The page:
Thursday , September 21 2017

Telstra will cease using their 2100MHz metro 3G network on January 1st 2012

Telstra have stated they’ll be ceasing use of their 2100MHz 3G network which is currently shared with VHA (Voda + Three) and currently operates in metropolitan areas (view coverage map) on the 1st of January next year. Although this isn’t directly related to Android in Australia, I still think it’s worth reporting on as I know a lot of people out their own Android devices from Vodafone and Optus that they then use on Telstra’s 2100MHz network as the devices don’t usually support 850MHz (Telstra NextG); think of it as a Public Service Announcement on our behalf 😉

With Telstra no longer using the 2100MHz it means all their mobile subscribers will run off their NextG network operating on 850MHz. NextG is the fastest network in Australia with the best coverage, however, with subscribers being moved over to the network, it will surely see a massive influx of traffic and will slow down. What I suspect Telstra will do is migrate their massive data users over to their LTE (4G) network when it launches later this year, which will lower data use and traffic on their 3G network.

First of all, Telstra, where do I sign up for LTE. Secondly, when are the LTE Android devices coming?

 
Source: Telstra.

Buzz Moody  

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16 Comments on "Telstra will cease using their 2100MHz metro 3G network on January 1st 2012"

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Adam
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Adam

So does this mean Optus will maintain a 2100mHz network and this is just a Telstra issue or is this a drama for anyone in Oz using the 2100 Network? What about Vodafone and 3 users?

John Connor
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John Connor

Having imported my phone to circumvent the crazy prices they charge for them here, this will make my phone effectively useless. Thanks, Telstra.

Nathsgames
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Nathsgames

How is you importing your phone Telstra’s problem?

John Connor
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John Connor

It’s not like I imported my phone from Jupiter.

Mikhail Cass
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Yay, this will go nicely with my Galaxy S III 4G #hereshoping #fingerscrossed 

Andrew Disseldorp
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Andrew Disseldorp

Problem is the 850 network is really struggling under the load in some locations.  At various times last week you couldn’t even load the google website in Southbank, Melbourne.

Telstra have reduced prices so that people will now pay the premium for a premium network, especially withthe Vodafone debacle.  However, their network hasn’t grown at the same pace the subscriber base has.

Nathsgames
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Nathsgames

As far as I know, isn’t Galaxy S II an LTE device?

James Price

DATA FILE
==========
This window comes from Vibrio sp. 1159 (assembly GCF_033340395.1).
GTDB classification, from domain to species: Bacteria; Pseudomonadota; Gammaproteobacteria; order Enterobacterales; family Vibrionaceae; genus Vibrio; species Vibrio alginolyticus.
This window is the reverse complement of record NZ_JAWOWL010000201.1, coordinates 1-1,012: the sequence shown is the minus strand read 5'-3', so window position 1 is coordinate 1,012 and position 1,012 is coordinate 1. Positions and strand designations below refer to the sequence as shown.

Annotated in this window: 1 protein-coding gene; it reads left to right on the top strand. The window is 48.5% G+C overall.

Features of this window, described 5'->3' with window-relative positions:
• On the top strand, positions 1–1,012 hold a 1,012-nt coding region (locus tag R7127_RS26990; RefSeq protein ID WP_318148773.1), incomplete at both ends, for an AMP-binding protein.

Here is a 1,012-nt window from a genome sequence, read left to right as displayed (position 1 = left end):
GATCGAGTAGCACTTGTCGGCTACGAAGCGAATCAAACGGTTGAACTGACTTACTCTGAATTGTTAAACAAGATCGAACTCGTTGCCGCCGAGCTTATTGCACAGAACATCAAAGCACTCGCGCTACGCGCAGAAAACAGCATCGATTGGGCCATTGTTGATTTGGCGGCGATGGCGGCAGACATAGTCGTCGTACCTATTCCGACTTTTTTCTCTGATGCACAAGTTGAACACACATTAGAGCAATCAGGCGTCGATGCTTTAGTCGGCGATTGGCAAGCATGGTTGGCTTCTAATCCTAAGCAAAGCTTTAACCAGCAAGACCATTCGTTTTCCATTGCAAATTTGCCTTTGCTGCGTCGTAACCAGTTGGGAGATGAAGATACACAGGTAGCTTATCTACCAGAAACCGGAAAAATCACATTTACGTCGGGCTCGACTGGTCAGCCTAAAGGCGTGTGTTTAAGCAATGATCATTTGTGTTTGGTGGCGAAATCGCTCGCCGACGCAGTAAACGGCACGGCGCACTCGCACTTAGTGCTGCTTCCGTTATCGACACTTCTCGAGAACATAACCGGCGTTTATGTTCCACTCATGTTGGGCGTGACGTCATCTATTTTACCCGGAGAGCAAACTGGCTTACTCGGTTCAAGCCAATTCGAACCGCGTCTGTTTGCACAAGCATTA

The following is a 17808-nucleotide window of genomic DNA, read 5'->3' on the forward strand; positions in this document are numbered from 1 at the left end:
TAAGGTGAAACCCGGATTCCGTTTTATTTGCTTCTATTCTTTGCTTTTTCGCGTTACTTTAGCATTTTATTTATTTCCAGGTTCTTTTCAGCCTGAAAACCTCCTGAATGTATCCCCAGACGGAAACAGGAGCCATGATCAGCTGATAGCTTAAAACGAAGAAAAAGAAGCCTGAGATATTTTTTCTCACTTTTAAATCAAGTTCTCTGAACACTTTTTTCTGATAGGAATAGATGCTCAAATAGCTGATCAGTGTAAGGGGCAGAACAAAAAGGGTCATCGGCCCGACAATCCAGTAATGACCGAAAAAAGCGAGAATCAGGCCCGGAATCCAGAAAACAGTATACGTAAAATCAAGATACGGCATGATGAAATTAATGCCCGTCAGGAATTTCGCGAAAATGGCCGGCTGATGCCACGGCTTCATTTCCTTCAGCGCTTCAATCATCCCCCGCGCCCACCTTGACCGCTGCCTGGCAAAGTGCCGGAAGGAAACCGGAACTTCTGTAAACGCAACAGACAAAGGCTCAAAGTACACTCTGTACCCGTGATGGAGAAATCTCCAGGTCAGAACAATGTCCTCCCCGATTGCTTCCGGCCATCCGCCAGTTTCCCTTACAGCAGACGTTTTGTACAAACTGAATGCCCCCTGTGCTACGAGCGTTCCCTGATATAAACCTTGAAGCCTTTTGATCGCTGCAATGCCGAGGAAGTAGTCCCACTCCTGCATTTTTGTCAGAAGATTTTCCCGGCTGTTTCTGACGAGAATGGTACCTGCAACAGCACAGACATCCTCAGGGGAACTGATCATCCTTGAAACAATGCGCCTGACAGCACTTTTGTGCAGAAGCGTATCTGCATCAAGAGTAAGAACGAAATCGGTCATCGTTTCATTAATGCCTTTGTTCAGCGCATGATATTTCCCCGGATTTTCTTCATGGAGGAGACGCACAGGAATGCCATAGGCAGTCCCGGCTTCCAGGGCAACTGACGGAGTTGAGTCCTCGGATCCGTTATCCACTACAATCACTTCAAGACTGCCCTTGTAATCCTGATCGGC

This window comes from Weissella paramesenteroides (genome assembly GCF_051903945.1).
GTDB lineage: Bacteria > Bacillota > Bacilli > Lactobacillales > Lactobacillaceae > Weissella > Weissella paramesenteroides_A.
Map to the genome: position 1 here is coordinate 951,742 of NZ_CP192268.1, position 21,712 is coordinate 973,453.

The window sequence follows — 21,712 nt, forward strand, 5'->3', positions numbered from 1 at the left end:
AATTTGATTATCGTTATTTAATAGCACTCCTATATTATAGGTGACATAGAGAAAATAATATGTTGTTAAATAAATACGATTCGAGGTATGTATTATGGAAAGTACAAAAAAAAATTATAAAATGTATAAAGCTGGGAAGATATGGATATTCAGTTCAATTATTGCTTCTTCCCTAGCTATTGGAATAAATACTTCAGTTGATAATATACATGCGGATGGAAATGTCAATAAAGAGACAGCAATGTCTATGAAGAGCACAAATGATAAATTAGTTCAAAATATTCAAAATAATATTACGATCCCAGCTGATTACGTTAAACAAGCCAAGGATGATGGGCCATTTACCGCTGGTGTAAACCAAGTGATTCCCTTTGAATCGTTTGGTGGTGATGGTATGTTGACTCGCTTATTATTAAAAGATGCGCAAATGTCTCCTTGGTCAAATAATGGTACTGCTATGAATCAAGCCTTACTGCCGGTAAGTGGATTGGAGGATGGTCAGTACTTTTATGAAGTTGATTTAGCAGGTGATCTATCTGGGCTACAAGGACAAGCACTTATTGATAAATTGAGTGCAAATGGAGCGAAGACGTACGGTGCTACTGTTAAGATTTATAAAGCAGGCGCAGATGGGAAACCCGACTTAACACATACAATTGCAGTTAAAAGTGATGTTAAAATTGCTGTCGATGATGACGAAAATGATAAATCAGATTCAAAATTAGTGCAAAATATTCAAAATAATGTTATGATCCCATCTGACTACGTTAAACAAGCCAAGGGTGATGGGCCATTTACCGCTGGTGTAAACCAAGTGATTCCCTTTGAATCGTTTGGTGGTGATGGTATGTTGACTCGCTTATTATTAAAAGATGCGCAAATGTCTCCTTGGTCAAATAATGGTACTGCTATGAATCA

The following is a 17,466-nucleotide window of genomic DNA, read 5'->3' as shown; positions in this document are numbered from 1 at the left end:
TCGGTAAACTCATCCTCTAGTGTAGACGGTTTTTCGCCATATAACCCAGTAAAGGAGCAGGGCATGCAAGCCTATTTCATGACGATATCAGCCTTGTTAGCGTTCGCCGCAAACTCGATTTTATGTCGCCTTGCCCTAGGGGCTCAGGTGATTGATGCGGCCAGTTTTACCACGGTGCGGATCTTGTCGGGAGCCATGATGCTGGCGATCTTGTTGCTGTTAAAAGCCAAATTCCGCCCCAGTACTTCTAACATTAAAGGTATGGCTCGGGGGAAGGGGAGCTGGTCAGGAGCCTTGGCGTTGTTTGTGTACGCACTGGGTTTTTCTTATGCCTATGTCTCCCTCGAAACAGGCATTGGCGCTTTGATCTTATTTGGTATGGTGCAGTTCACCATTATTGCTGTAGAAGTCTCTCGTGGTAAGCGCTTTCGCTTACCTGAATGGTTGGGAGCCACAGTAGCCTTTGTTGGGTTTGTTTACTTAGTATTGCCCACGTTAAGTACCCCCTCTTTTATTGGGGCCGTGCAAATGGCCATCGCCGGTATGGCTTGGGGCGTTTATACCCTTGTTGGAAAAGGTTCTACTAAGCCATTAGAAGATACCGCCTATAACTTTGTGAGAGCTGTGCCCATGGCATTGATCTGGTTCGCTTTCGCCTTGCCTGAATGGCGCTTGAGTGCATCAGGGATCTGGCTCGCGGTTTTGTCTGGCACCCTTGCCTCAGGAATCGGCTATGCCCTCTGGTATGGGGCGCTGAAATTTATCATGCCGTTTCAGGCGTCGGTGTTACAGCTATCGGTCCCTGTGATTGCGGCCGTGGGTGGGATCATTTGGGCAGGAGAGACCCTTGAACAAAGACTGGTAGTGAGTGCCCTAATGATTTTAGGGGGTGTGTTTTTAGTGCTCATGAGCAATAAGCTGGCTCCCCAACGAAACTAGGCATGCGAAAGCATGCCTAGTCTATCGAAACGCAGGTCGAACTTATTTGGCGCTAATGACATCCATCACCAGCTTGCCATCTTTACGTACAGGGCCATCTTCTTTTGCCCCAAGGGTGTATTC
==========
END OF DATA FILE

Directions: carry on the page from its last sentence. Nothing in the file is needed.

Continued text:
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No it isn’t. Requires a completely different chip, which very few phones actually have. The Samsung Galaxy Tab 10.1 for Verizon (USA) has an LTE chip in it, perhaps that is what you are confusing it with?

MuffinMan
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MuffinMan

Since I’m not planning on moving to telstra anytime soon, this sounds ok to me – it could even speed up optus service.

Paul Walker
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Paul Walker

Wont this make Telstra a bad choice for visitors from other countries that want to use Global Roaming?

Given 850MHz only seems to be popular here and the USA, many visitors will not have 850MHz capable handsets (except for perhaps high end smart phones like the iPhone and Galaxy II).

I would have thought the global roaming biz would be quite profitable for carriers.

MiNi
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Vodafone lunched there 850MHz network 🙂 “U850”

John Boxall
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NextG will be able to deal with the extra load – less than 10% of Telstra 3G customers are using 2100MHz handsets. 

Ian Tester
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All handsets support the 2100 MHz band. The question is whether their second supported band is the more standard 900 MHz or the mostly-U.S. 850 MHz.

Sk1ppy
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Sk1ppy

HTC sensation is on Telstra and is 4g ready.

James Price
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That’s not real 4G…….. Stupid American Carriers and their false advertising. Then again Telstra weren’t much better.

Cm
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Thank god, my Desire always jumps on it for no reason…And hopefully LTE will be rolled out in time and many high data users will move over to it due to the speed. It shouldn’t cause too much of a problem.

wpDiscuz

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